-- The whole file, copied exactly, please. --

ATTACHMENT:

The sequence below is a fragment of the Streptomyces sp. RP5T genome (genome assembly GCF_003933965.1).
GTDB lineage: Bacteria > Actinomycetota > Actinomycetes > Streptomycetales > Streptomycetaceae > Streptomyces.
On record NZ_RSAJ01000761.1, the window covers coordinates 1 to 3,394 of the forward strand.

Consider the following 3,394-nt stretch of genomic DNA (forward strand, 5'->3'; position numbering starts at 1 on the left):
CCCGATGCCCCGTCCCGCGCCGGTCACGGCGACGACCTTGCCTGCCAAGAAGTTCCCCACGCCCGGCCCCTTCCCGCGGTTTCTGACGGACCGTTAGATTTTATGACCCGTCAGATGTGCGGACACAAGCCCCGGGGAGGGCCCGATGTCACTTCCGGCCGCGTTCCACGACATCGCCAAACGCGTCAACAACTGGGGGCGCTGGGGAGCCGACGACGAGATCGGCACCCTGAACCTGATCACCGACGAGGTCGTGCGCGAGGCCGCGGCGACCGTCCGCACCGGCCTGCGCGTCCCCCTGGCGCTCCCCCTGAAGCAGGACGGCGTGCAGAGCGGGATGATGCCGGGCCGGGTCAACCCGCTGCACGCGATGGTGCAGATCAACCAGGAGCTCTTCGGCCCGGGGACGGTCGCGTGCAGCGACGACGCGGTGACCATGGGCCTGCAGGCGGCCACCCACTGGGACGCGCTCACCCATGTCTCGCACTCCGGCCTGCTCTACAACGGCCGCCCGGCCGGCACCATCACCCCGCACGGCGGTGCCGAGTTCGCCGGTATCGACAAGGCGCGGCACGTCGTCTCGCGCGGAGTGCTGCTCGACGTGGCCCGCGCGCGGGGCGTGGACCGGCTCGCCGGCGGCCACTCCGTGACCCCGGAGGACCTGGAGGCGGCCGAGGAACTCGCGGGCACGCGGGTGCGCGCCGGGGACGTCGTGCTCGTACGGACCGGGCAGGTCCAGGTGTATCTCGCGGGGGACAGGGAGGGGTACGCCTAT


The sequence below is a fragment of the Streptomyces sp. RP5T genome (genome assembly GCF_003933965.1).
GTDB lineage: Bacteria > Actinomycetota > Actinomycetes > Streptomycetales > Streptomycetaceae > Streptomyces.
On record NZ_RSAJ01000761.1, the window covers coordinates 1 to 3,394 of the forward strand.

Consider the following 3,394-nt stretch of genomic DNA (forward strand, 5'->3'; position numbering starts at 1 on the left):
CCCGATGCCCCGTCCCGCGCCGGTCACGGCGACGACCTTGCCTGCCAAGAAGTTCCCCACGCCCGGCCCCTTCCCGCGGTTTCTGACGGACCGTTAGATTTTATGACCCGTCAGATGTGCGGACACAAGCCCCGGGGAGGGCCCGATGTCACTTCCGGCCGCGTTCCACGACATCGCCAAACGCGTCAACAACTGGGGGCGCTGGGGAGCCGACGACGAGATCGGCACCCTGAACCTGATCACCGACGAGGTCGTGCGCGAGGCCGCGGCGACCGTCCGCACCGGCCTGCGCGTCCCCCTGGCGCTCCCCCTGAAGCAGGACGGCGTGCAGAGCGGGATGATGCCGGGCCGGGTCAACCCGCTGCACGCGATGGTGCAGATCAACCAGGAGCTCTTCGGCCCGGGGACGGTCGCGTGCAGCGACGACGCGGTGACCATGGGCCTGCAGGCGGCCACCCACTGGGACGCGCTCACCCATGTCTCGCACTCCGGCCTGCTCTACAACGGCCGCCCGGCCGGCACCATCACCCCGCACGGCGGTGCCGAGTTCGCCGGTATCGACAAGGCGCGGCACGTCGTCTCGCGCGGAGTGCTGCTCGACGTGGCCCGCGCGCGGGGCGTGGACCGGCTCGCCGGCGGCCACTCCGTGACCCCGGAGGACCTGGAGGCGGCCGAGGAACTCGCGGGCACGCGGGTGCGCGCCGGGGACGTCGTGCTCGTACGGACCGGGCAGGTCCAGGTGTATCTCGCGGGGGACAGGGAGGGGTACGCCTAT